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With a population growing more than twice as fast as the national average – and people living longer and experiencing more chronic illness – the demand for health care has never been greater. Unfortunately, Texas has too few physicians to meet the health care needs of its growing population.

The state has well-document shortages of primary care physicians and other specialists, including psychiatrists. More than 80 percent of Texas counties are designated as mental health professional shortage areas, and about 40 percent of Texas counties’ primary care health needs are not currently being met. Shortages of nurses and allied health professionals contribute to this problem.

A Workforce in Peril: Shortages Threaten Patient Care

Two years of COVID-19 pandemic care have strained hospital resources and capacity like never before. These extraordinary challenges have acutely impacted the people who provide care inside the walls of hospitals. Burnout and fatigue have plagued the frontlines, and many health care workers have left the field altogether. While health care workforce shortages existed long before COVID-19, staffing costs and other pandemic-related challenges have led to an unsustainable situation that threatens hospitals’ ability to care for patients. Read more.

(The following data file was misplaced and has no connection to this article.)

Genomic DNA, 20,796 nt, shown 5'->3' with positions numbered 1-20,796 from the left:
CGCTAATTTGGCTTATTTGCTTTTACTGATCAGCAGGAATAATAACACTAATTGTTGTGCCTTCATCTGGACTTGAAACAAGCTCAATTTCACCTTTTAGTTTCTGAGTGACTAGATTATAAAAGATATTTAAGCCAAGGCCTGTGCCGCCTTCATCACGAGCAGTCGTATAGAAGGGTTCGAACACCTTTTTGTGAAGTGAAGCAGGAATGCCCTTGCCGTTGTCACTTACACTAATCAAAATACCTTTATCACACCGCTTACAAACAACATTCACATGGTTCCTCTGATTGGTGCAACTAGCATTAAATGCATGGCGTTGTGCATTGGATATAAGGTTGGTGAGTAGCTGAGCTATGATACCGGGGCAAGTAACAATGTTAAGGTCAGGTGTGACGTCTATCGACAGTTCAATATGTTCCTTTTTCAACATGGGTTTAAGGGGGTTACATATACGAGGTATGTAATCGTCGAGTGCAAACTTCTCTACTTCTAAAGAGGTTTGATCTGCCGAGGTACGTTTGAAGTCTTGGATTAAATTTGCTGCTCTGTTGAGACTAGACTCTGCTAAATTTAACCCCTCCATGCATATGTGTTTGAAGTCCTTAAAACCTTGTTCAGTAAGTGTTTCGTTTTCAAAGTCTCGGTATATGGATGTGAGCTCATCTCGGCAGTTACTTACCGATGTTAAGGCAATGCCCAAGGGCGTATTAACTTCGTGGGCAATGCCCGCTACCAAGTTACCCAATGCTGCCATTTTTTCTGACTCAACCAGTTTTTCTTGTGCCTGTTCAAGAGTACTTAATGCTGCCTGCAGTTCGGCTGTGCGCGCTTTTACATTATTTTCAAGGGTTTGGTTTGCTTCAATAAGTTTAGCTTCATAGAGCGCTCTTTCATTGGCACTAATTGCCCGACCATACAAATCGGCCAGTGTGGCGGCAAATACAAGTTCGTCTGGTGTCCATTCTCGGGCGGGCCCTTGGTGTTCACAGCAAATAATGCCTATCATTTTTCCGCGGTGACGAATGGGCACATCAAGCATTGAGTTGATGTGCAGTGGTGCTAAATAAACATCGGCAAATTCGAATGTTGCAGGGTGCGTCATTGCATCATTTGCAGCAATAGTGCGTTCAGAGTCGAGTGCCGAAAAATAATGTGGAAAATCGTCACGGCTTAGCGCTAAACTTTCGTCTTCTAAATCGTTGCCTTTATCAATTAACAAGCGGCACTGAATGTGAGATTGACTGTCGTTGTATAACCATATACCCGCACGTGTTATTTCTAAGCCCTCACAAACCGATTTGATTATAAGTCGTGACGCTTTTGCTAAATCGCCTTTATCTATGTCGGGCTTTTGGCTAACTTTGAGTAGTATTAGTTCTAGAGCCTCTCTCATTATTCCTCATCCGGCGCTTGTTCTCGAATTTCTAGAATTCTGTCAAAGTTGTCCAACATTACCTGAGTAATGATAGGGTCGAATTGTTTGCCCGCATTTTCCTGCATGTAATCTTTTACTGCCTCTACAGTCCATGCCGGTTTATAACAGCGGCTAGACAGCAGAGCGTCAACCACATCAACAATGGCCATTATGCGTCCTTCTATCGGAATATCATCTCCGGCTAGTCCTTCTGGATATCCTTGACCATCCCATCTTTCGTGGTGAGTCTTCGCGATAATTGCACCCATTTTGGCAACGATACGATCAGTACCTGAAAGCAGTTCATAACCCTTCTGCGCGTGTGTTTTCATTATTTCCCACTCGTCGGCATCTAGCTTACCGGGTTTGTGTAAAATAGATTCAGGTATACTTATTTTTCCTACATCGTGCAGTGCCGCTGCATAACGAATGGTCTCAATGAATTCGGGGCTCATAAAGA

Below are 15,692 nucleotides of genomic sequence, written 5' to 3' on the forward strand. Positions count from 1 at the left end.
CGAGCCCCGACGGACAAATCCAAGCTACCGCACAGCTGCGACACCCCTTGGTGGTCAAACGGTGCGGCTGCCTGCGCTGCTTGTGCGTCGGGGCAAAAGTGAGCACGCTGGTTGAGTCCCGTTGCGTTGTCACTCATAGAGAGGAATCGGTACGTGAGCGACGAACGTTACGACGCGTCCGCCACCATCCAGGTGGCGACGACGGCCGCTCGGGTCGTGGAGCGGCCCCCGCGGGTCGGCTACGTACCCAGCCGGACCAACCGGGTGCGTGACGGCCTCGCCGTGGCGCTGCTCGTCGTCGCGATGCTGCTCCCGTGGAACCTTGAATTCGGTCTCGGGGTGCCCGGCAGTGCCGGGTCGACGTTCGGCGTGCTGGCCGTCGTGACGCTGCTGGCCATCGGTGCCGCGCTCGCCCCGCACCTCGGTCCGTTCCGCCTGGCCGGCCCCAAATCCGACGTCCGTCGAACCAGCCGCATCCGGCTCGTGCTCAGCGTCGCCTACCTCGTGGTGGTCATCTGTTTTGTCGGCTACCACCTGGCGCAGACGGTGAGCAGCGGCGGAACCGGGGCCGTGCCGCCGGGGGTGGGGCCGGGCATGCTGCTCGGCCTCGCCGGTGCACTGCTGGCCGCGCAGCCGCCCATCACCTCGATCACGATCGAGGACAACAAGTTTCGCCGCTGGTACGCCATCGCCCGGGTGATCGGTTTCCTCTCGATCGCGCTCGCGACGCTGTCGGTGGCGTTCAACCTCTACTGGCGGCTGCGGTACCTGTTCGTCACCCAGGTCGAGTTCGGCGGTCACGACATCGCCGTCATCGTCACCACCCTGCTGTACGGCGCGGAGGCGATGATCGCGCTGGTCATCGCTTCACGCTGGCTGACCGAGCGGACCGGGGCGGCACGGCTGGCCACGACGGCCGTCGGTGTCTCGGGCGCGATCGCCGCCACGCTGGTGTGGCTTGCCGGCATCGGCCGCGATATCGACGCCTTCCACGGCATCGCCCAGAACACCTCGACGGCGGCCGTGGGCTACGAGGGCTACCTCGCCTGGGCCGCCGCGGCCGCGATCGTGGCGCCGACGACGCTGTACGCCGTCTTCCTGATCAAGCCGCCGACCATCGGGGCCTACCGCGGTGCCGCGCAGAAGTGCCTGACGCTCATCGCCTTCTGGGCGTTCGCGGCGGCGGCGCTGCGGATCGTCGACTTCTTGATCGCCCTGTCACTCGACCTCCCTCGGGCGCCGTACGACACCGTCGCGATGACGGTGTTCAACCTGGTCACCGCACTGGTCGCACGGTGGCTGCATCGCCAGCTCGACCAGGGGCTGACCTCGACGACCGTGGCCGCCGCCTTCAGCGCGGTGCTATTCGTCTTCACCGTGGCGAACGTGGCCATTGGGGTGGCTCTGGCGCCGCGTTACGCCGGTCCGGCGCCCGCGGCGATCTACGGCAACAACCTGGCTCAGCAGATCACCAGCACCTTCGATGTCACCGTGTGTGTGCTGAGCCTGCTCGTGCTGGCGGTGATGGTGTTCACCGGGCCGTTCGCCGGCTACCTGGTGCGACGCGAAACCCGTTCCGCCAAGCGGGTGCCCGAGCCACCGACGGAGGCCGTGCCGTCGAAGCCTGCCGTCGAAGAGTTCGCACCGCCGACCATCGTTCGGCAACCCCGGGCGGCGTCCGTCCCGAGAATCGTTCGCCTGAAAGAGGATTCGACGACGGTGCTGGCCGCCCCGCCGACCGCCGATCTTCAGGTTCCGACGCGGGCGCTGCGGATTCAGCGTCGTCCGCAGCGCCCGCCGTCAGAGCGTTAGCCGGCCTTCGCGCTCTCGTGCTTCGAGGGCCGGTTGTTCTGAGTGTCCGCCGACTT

The Texas Legislature has invested significant funds to increase the size of the health care workforce in Texas, but continued investment is required to combat the severe shortage of physicians, nurses and other health care professionals.

Growing the health care workforce, including the number of behavioral health professionals, in Texas is a top priority for the Texas Hospital Association.

Learn more about Graduate Medical Education.

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